To make the most of a small space, they designed the kitchen as a kidney shape around the hob. Again, this plan met with resistance from various contractors who were invited to quote. The result, however, is really cool. The bright red looks clean and fresh; even the bomb shelter is painted red, and the kitchen cabinet knobs from Hidden Treasures add the perfect finishing touch.
Another storage idea was inspired by some lovely boxes that Hetty had seen at a Japanese shop, and which her contractor made to her exact specifications. What an attractive way to hide everything.
The Indonesian dining room table is from Asia Passion in Dempsey, as is the outdoor furniture. Hetty says the couple who run the shop are lovely. “They treat expats as regular clients, not as people with fat wallets.”
Work and Play
Bertel has an employment pass related to a company named Personalizzata, which they set up here together, but though she’s a director of the company, Hetty’s was declined for the first five months.
So she applied to do a course at Arium Education in Psychology and Criminology, something she had always been interested in, and is just about to complete her degree. She has found the course fascinating. “At first, everyone just listened and took notes,” she adds, but feels she has been instrumental in getting the class to ask more questions and engage in more discussion. A goldsmith by trade, she now has a workshop in Changi Industrial Park, and has also started learning more about gems. Next year, she will be teaching at JDMIS, the Jewellery Design and Management International School run by Tanja Shadow, who used to own Beadhub.
Bertel has a passion for Passoni, made-to-measure bicycles from Italy, and he is looking at bringing them into Singapore. The superlight frames look and feel great – I’m not a cyclist, but when I saw Bertel’s bike I wanted to buy one like it. He also has a couple of bikes with motors: a Harley and a Ducati. He races the Ducati across the causeway at Pasir Gudang and in Sepang, and the couple ride up to Thailand on the Harley.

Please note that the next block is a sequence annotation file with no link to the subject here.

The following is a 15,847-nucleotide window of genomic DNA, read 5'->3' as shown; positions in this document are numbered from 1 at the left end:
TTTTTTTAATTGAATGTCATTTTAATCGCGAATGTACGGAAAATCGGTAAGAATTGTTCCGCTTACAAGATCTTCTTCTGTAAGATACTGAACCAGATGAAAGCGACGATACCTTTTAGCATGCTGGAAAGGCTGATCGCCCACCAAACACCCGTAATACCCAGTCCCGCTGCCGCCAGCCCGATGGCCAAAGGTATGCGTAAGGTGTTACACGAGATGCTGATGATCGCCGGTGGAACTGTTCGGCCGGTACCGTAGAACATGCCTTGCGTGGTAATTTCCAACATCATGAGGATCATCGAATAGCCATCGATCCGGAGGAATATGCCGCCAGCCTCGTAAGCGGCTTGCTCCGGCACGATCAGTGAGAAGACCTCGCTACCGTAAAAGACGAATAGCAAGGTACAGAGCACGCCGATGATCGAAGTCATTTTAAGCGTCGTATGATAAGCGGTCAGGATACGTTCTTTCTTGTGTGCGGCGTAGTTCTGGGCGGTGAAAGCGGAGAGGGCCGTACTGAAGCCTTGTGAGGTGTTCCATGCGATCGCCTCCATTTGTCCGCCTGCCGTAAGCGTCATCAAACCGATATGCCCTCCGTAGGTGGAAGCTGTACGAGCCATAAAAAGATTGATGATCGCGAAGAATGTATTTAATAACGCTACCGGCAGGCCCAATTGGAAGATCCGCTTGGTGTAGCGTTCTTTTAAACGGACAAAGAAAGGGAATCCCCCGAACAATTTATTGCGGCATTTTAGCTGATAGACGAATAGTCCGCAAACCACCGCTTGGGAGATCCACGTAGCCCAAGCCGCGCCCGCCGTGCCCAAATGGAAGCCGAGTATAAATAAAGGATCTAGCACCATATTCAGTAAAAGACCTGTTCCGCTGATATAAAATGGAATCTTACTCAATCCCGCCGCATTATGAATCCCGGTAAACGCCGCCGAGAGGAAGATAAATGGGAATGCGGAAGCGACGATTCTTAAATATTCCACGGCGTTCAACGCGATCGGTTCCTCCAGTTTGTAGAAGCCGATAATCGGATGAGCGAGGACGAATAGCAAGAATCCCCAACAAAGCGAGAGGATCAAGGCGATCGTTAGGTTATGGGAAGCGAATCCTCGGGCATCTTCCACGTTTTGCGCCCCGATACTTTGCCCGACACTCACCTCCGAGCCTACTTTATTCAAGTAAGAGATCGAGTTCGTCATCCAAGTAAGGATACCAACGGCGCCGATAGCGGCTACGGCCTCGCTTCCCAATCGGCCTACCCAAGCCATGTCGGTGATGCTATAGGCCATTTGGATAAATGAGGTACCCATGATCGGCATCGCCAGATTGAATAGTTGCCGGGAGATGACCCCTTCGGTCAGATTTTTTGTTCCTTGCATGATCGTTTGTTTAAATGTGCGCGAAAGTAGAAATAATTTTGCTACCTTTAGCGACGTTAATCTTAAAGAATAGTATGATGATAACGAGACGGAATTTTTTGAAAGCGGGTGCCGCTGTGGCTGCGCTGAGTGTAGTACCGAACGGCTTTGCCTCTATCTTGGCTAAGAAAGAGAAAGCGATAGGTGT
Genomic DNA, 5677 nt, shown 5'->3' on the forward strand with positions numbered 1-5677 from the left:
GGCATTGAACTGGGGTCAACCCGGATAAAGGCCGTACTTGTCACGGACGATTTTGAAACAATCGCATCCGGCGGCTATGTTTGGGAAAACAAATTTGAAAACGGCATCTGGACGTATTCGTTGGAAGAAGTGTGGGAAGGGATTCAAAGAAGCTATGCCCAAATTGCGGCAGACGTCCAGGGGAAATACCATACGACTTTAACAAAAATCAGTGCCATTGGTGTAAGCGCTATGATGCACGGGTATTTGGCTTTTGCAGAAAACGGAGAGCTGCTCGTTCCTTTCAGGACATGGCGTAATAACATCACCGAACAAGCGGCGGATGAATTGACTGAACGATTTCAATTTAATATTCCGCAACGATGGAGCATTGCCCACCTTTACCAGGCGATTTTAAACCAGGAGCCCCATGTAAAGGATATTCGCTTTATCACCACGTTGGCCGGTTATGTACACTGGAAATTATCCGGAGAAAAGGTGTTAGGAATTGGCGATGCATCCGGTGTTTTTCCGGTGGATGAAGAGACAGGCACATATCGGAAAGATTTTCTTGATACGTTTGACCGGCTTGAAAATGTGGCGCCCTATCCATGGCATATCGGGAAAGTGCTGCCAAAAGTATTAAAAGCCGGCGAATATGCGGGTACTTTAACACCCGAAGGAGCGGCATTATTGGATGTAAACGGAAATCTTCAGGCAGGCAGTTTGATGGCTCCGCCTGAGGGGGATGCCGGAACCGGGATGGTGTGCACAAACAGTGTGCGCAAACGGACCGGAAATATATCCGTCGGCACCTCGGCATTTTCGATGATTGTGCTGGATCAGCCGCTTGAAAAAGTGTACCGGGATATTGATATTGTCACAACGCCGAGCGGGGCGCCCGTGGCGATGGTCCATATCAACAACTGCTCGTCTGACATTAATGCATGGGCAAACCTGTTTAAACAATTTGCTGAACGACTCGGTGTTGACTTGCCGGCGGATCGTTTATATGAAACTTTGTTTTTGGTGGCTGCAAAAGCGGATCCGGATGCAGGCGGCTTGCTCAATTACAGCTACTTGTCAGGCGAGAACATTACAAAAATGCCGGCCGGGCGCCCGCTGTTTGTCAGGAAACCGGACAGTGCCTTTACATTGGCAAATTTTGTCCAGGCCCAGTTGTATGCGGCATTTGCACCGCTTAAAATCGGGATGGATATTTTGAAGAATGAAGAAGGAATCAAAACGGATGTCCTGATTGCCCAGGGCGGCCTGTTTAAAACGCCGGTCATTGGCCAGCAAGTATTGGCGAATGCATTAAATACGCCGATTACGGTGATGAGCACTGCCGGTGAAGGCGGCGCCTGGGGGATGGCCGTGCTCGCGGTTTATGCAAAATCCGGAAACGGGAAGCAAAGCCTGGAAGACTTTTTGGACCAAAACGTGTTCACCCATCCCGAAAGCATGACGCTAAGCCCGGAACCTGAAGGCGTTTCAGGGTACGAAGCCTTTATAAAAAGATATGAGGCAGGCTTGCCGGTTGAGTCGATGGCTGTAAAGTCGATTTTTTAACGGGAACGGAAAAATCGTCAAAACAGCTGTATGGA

Bertel has taken a motorboat course at Punggol, and they also enjoy sailing. They keep a yacht at Coolangata, Australia, where they also have a Toyota Landcruiser for when they want to do some off-road exploring. Bertel does take time to chill, too – he is doing a meditation course with Vikas Malkani at the Soul Centre and taking pottery classes at The Pottery Jungle.
The couple frequently visit friends who live at Surin Beach, Phuket, and are keen divers. Hetty is a qualified diving instructor, but Bertel confesses to being a dangerous diver. “I like going off on my own, so don’t learn from me!”
One of his goals is to tour Lhasa and Katmandu by mountain bike, and perhaps to explore some of the mountain trails in Peru.
These two people have no walls in their lives – they are in a position to live wherever in the world they choose – and their almost wall-less home reflects that.
It may have taken a bit of bashing, both of physical walls and of the walls that people put up to resist anything that is “outside the box”, but the space they have created in this way is wonderfully liberating.
|• Arium Education|
35 Selegie Road
• Asia Passion, outdoor furniture
13 Dempsey Road #01-02
• The Hair Shop (Melvin)
290 Orchard Road, Paragon #05-19/20
• Hidden Treasures, Chinese cabinets
27 Mosque Street
• House of Zhen, tiles
80 Airport Boulevard
• Pek Sin Choon, tea culture
36 Mosque Street
• Personalizzata, handmade jewellery
• Ryn Razif, contractor
• SoulCentre, meditation
101-A Jervois Road
85 Lorong Tawas
(+65) 6338 0727
(+65) 6475 5355
(+65) 6221 5253
(+65) 6732 3773
(+65) 6221 1089
(+65) 6226 3281
(+65) 6323 3238
(+65) 9476 2101
(+65) 6738 4009
(+65) 6268 6121